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Brown-banded Cockroach

Brown banded Cockroach

Brown-banded Cockroach

Brown-banded Cockroach Scientific Name: Supella longipalpa

Brown-banded Cockroach Facts

These scavengers are often found inside the home, sometimes flying around in the ceiling space. The brown-banded cockroach can also jump or hop as well as fly and make for quite the spectacle. You may also run into a brown-banded cockroach in your kitchen; they are frequently found hiding in pantries, cabinets or even wardrobes and closets. In spite of their five to eight inch stature, these creatures can also be found in obscure places such as behind picture frames and inside clocks.

A brown-banded cockroach may be identified by two signature brown bands that stretch across their back in parallel lines. They are a light brown and tan color, much lighter and larger in size than many other cockroaches, and are common domestic pests. They prefer warm but dry conditions and are significant in numbers in the southern states where air conditioner units provide ample conditions.

Brown-banded cockroaches are scavengers. Their food may range from food or garbage, to mulch, rotting wood and even other insects. They are always seeking new food sources.

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Brown-banded Identification

Much as the name implies, these long, thick creatures have a hard, glossy shell that has two signature parallel lines. The bands are what give a brown-banded cockroach their name. Unlike other roaches, they are a two-tone, light brown and tan colored creature and have the ability to both fly and hop; both of these characteristics are unique to this genus. They have strong back legs which facilitate hopping of up to three feet, and a long wing span which can reach up to ten or fifteen inches.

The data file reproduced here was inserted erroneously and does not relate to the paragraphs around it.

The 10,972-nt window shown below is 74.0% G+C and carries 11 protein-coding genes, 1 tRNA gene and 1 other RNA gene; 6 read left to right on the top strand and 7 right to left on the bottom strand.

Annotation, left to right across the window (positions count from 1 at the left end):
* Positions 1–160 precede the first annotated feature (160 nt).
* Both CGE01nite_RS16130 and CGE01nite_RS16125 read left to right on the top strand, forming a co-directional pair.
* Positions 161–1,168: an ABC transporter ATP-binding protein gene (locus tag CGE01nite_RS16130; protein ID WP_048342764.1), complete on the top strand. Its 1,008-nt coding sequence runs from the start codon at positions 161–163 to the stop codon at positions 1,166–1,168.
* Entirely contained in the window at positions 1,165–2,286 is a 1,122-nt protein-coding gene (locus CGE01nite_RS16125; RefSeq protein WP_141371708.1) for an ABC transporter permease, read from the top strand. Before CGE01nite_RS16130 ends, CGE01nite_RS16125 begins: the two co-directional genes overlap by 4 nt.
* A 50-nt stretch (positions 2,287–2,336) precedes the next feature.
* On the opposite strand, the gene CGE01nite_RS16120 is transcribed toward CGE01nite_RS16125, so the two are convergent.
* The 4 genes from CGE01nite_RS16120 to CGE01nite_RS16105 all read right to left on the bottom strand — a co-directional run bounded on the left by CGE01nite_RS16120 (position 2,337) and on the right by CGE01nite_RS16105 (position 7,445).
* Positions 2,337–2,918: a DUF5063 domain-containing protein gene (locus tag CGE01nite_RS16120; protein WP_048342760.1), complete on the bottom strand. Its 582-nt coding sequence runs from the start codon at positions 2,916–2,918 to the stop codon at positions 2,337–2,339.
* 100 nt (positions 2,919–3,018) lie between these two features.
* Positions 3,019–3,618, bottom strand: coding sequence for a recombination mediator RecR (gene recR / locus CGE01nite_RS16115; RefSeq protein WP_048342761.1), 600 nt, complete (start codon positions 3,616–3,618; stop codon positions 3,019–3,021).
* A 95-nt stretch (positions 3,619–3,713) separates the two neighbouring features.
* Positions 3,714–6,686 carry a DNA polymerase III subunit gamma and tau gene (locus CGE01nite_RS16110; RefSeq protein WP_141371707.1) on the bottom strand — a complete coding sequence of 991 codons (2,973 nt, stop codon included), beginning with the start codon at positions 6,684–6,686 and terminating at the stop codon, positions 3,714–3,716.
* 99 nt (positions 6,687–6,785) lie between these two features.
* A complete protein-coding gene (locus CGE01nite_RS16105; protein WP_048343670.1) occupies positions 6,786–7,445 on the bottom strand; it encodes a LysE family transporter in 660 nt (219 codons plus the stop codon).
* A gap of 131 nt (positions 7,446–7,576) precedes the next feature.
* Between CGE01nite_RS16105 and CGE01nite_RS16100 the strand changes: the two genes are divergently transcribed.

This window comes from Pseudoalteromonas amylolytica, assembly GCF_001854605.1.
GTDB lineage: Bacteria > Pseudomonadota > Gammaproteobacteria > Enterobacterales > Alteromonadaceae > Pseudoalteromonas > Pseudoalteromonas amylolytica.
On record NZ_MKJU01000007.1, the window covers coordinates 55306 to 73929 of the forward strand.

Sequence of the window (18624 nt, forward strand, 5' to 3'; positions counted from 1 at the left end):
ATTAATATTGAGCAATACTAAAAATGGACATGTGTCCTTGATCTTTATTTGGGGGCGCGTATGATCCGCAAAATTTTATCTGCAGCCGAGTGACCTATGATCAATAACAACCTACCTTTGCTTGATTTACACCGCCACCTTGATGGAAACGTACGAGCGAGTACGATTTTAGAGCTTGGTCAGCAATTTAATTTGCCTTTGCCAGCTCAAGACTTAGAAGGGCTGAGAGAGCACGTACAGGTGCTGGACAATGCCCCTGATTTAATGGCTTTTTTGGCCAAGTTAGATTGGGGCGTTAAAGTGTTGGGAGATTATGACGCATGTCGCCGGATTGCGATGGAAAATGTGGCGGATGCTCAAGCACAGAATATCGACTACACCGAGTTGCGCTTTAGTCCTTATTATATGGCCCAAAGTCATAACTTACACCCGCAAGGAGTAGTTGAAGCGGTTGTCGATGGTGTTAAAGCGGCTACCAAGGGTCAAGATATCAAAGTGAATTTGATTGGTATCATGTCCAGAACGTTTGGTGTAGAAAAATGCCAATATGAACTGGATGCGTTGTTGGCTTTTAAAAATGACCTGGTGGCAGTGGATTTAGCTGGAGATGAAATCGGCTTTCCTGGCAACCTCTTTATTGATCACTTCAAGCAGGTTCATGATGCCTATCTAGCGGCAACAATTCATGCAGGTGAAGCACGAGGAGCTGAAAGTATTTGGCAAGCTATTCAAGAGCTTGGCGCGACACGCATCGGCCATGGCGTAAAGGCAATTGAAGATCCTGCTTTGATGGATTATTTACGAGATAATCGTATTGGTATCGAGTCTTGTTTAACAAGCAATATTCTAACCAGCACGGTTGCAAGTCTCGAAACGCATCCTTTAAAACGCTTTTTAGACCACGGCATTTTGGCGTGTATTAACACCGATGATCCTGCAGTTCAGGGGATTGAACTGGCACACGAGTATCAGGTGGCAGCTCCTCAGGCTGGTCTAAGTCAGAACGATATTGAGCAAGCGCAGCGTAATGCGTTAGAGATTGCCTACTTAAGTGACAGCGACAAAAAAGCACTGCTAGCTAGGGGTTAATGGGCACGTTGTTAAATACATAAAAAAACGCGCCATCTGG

The brown-banded cockroach is commonly found in America and other temperate climate countries, such as New Zealand, Australia and Mexico. In America, southern states have been known to have higher population levels despite the high levels of humidity. This is because the warmer summers and A/C units in the home present the optimum conditions; warm, yet dry.

Male brown-banded cockroaches are typically a half inch longer in length than females, but both have wings, six legs and a set of antennas. They are established in their looks as common cockroaches but are longer in length and have a unique color and pattern which is helpful for identification purposes of this specific type.

Brown-banded Habitat

The brown-banded cockroach inhabits many countries in the word that have a warm, dry climate. They are established in America, and are more commonly found in the southern states where the warm temperatures are prevalent, in spite of their preference for dryer conditions. It is this desire for dry conditions, unlike other cockroaches who prefer humidity, which increases the likeness of brown-banded cockroaches coming into a home.

The brown-banded cockroach are scavengers by nature, and travel frequently to find new and available food sources. This is usually by way of fight and they will settle in one area until their food source is diminished. They will eat almost anything and as such can present themselves a pest in the home, especially if they get into, and contaminate human foods or perishables.

Brown-banded Cockroach Life Cycle

Much like other roaches, brown-banded cockroaches have three main life stages, the egg (which is a capsule, also known as an ootheca), instar and adult.

A female brown-banded cockroach can hold her eggs for up to thirty hours before laying a capsule which contains up to sixteen eggs. This is usually fastened to a wall, high up, for protection and the duration of this period depends on the outside temperature. Warmer climates will allow for a faster hatching, and the times may range from thirty seven to one hundred and three days. Females may lay up to fifteen capsules in her lifetime.